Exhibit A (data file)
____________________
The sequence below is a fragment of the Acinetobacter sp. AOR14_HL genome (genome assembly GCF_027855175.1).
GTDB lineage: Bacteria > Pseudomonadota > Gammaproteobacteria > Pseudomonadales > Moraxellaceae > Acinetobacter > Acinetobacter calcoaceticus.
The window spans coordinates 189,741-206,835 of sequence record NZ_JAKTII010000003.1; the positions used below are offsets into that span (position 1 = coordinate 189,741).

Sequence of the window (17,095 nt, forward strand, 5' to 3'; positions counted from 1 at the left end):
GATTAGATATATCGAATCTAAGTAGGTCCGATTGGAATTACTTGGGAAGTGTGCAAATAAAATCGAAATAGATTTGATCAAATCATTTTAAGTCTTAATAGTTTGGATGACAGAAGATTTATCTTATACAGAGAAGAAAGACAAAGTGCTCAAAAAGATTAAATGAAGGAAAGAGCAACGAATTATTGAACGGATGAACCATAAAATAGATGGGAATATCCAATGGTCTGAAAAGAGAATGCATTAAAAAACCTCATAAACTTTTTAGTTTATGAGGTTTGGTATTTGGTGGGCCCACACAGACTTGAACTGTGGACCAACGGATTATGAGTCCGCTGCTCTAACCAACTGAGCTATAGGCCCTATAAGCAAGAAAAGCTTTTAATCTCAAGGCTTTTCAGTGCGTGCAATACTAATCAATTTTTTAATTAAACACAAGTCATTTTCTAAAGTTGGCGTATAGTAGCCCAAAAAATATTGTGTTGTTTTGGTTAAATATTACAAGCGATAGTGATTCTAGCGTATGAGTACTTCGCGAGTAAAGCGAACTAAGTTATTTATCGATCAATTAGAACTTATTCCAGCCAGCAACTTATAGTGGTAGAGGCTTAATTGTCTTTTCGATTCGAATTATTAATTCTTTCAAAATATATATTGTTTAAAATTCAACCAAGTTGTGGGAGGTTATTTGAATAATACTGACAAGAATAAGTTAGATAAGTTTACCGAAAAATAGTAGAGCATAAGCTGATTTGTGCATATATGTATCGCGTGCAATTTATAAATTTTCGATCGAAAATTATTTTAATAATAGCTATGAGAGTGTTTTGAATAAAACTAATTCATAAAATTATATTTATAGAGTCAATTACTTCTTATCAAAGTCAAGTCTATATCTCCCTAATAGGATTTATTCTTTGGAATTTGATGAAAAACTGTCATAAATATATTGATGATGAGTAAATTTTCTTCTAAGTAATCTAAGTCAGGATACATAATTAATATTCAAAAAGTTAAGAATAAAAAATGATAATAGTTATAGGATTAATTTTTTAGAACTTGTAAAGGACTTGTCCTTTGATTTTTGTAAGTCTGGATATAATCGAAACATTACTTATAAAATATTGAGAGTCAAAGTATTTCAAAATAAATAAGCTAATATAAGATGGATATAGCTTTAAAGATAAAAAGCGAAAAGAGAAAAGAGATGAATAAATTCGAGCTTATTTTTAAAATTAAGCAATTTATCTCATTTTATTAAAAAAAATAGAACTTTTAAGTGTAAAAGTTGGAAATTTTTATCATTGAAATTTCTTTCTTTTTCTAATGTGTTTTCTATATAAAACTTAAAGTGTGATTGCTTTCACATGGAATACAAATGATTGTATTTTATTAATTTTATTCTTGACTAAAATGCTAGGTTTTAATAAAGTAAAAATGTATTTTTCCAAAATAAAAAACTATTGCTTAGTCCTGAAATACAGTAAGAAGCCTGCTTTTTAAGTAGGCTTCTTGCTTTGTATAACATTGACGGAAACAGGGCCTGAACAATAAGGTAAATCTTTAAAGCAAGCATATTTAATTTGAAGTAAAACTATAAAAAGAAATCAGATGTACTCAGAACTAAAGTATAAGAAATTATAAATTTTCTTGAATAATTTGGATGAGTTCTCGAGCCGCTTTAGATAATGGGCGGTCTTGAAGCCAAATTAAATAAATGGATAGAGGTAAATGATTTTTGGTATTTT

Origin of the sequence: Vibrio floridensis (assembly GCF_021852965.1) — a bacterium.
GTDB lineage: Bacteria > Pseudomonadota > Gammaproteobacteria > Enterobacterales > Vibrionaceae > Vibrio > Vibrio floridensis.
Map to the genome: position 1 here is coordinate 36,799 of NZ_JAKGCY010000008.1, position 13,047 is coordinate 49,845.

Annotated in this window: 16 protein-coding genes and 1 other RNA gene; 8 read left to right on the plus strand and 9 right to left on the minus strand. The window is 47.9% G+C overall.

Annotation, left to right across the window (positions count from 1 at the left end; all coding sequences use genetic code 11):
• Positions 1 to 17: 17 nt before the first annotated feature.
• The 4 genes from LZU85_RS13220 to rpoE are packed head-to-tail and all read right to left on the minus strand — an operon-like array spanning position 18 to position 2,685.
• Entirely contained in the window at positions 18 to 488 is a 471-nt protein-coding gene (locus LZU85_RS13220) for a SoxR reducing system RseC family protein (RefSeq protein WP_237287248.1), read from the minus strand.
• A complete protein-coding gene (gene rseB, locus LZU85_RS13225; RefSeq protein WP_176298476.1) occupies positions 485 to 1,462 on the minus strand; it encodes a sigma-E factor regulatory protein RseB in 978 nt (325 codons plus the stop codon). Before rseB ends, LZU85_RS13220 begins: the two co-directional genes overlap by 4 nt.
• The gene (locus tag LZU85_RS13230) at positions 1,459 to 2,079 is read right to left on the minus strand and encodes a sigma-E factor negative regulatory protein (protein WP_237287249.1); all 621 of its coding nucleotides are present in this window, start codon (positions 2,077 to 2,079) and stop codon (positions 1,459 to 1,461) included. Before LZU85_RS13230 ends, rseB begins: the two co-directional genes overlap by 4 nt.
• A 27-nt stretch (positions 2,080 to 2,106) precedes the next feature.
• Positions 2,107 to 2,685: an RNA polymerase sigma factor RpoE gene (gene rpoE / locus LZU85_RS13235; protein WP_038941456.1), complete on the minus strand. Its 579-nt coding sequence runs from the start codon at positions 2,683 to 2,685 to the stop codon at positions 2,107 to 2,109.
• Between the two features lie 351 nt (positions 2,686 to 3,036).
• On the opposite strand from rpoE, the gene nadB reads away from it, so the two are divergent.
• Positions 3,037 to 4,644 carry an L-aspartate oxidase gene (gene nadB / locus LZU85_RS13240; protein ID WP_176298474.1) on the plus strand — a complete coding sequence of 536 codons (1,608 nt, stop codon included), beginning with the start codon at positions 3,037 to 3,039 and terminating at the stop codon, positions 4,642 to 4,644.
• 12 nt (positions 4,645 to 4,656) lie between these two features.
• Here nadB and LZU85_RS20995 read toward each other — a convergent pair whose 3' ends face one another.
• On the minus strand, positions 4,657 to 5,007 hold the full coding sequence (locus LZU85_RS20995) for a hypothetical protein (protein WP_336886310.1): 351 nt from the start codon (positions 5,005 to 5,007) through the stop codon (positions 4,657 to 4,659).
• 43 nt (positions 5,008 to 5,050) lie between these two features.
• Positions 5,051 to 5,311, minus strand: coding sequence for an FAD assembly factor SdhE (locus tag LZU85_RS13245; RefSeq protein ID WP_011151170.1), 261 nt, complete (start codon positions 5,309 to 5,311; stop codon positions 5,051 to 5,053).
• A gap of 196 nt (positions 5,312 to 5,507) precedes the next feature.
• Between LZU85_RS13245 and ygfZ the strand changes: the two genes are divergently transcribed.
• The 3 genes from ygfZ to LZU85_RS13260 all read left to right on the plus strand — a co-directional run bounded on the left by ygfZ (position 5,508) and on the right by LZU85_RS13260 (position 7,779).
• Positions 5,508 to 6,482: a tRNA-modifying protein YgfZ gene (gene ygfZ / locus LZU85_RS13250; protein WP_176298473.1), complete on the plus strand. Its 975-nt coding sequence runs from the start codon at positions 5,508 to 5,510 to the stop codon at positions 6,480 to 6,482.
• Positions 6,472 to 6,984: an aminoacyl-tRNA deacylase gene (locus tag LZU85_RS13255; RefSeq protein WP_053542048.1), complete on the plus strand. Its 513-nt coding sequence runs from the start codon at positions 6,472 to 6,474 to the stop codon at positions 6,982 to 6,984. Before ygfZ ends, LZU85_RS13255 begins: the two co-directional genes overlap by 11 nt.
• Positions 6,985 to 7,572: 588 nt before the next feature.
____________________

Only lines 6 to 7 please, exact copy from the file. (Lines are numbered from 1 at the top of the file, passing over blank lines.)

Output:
Origin of the sequence: Vibrio floridensis (assembly GCF_021852965.1) — a bacterium.
GTDB lineage: Bacteria > Pseudomonadota > Gammaproteobacteria > Enterobacterales > Vibrionaceae > Vibrio > Vibrio floridensis.